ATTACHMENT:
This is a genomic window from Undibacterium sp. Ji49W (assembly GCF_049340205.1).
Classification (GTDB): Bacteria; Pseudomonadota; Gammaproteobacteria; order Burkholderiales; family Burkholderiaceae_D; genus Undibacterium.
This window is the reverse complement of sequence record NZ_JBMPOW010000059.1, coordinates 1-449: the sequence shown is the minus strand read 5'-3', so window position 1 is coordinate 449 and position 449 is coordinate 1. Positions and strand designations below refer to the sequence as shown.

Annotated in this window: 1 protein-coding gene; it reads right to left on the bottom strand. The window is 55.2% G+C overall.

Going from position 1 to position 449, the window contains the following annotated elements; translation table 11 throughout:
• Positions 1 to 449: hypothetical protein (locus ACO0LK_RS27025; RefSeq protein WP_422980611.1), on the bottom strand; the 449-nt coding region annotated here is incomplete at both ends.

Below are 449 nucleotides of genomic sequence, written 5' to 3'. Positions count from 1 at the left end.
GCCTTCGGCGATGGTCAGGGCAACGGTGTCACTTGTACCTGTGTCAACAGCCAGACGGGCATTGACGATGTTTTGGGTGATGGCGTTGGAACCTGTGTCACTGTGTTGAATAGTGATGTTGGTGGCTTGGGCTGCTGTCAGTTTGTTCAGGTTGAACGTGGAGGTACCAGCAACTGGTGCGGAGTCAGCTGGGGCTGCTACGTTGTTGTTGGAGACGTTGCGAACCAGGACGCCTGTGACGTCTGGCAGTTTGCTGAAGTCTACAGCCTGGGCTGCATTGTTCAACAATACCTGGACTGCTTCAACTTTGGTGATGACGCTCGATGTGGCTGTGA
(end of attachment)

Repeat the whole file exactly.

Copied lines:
This is a genomic window from Undibacterium sp. Ji49W (assembly GCF_049340205.1).
Classification (GTDB): Bacteria; Pseudomonadota; Gammaproteobacteria; order Burkholderiales; family Burkholderiaceae_D; genus Undibacterium.
This window is the reverse complement of sequence record NZ_JBMPOW010000059.1, coordinates 1-449: the sequence shown is the minus strand read 5'-3', so window position 1 is coordinate 449 and position 449 is coordinate 1. Positions and strand designations below refer to the sequence as shown.

Annotated in this window: 1 protein-coding gene; it reads right to left on the bottom strand. The window is 55.2% G+C overall.

Going from position 1 to position 449, the window contains the following annotated elements; translation table 11 throughout:
• Positions 1 to 449: hypothetical protein (locus ACO0LK_RS27025; RefSeq protein WP_422980611.1), on the bottom strand; the 449-nt coding region annotated here is incomplete at both ends.

Below are 449 nucleotides of genomic sequence, written 5' to 3'. Positions count from 1 at the left end.
GCCTTCGGCGATGGTCAGGGCAACGGTGTCACTTGTACCTGTGTCAACAGCCAGACGGGCATTGACGATGTTTTGGGTGATGGCGTTGGAACCTGTGTCACTGTGTTGAATAGTGATGTTGGTGGCTTGGGCTGCTGTCAGTTTGTTCAGGTTGAACGTGGAGGTACCAGCAACTGGTGCGGAGTCAGCTGGGGCTGCTACGTTGTTGTTGGAGACGTTGCGAACCAGGACGCCTGTGACGTCTGGCAGTTTGCTGAAGTCTACAGCCTGGGCTGCATTGTTCAACAATACCTGGACTGCTTCAACTTTGGTGATGACGCTCGATGTGGCTGTGA